In South Africa, it is a tragic annual ritual where students have to protest for their right to affordable and accessible education. In response, the state unconstitutionally doles out violence and murder through the police, clearly violating the students’ right to protest.
On both sides of the debate, we will hear the refrain: asinamali; we do not have money. We are broke, so we simply cannot afford what is being asked of us.
Students will say, we cannot afford exorbitant student fees; we are broke. The state, in return, will say it simply cannot afford to make education affordable, nevermind free. They are broke, they cry.
Many students are indeed clearly broke, particularly in the wake of a pandemic that has wreaked economic chaos across the country. However, while the state is also facing budget difficulties, we cannot simply take the government at its word when it says it is broke.
Is the government really broke?
After all, even if the government’s purse strings are tight, it does have money, which it is spending in the trillions every year. The question is: Where does it prioritise spending it?
To see that the state does have the money when it wants to, we can turn to the biggest recipient of state largesse, the energy sector and Eskom.
This week, as student protests erupted over lack of funding for education, Eskom quietly announced that it would spend around R300-billion to try to make its coal power plants a little bit less polluting.
While obviously we want to reduce Eskom’s pollution, there are cheaper ways to do so. We could retire our coal and invest instead in renewable energy. Doing so would be much cheaper, according to studies from the University of Cape Town’s Energy Research Centre.
Rather than embracing renewable energy, our most affordable energy option by far, Eskom is propping up aging, unreliable and polluting coal. As a result, hundreds of billions of rand are being spent that could instead fund education, healthcare, or jobs programmes.
We could use that money to invest in a “Green New Eskom” leading the way to a renewable energy future. We could use it to fund transition plans for workers in the coal sector, so that they can enter the renewable energy economy, which creates more jobs than the dying coal sector.
Really the worst place for the state to be pouring its money into is on more coal. It is a dying, uneconomic industry, which is driving pollution and the climate crisis. Education, on the other hand, is one of the best investments in the future of a country the state can make.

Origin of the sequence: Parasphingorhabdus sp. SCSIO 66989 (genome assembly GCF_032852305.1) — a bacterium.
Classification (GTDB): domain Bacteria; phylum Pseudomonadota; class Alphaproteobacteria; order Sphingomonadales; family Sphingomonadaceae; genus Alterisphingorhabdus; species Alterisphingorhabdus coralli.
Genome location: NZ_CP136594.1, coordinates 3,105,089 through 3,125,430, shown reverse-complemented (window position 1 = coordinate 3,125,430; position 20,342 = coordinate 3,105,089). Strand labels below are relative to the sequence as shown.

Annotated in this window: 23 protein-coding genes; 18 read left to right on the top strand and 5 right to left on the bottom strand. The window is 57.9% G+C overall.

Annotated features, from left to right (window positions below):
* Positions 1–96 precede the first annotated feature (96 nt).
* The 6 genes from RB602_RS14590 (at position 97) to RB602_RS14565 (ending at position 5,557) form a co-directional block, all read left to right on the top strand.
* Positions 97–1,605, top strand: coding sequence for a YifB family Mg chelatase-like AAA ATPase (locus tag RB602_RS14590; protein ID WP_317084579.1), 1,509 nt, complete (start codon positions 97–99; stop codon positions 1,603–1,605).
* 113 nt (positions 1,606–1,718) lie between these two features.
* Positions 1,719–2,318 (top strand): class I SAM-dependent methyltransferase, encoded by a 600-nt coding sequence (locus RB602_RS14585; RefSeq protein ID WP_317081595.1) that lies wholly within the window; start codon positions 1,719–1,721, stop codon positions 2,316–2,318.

Yet the state is funnelling literally trillions of rands to prop up the coal industry, while funding for education dries up in the face of Finance Minister Tito Mboweni’s selective austerity. Few understand just how massive the scale of our state support of coal is, so it is worth providing examples.
Consider that due to corruption and delays, Kusile and Medupi, our most recently built coal power plants, have cost South Africa nearly R500-billion. That’s the same amount as President Cyril Ramaphosa claims his stimulus package amounted to, although in reality, the stimulus was much, much less.
In the end, this is not a new story. For decades, the tax- and ratepayers have been asked to foot the bill for an increasingly expensive, corrupt, and uneconomic coal sector. Consider a stunning 2019 report by the Special Investigating Unit, which has received strangely little attention.
The report found that the 2008 load-shedding crisis may have been partly engineered by Eskom employees who ignored repeated warnings that coal stocks were running low. The report says that the “self-created” emergency was then used as a pretence to sign on R14-trillion in overpriced coal contracts.
That is arguably the biggest transfer of wealth in South Africa’s democratic history. It has been taking place in slow motion over the past decade as the cost of electricity has risen by more than 400% and we have been asked to bail out Eskom time and time again, to the tune of tens of billions of rands a year.
The transfer has been into the hands of coal companies, many of whom secured their contracts without proper tender processes. Again, R14-trillion in contracts. That’s worth almost 10 times South Africa’s entire 2019-2020 budget of about R1.8-trillion. Imagine the hospitals, schools and clean energy infrastructure that could have been built with that money.
Martin Luther King Jr once decried that the US has socialism for the rich and rugged individualism for the poor. South Africa is enacting a similar vision here. We have tax- and ratepayer funded socialism for the wealthy coal, oil and gas companies polluting our planet, and deepening, harsh austerity for our people.
The result for our young people is that they are robbed once of access to education, and robbed again of a future free of climate chaos. Perhaps if we stopped subsidising the polluting companies driving the climate crisis, we could better subsidise our youth’s education and a renewable future.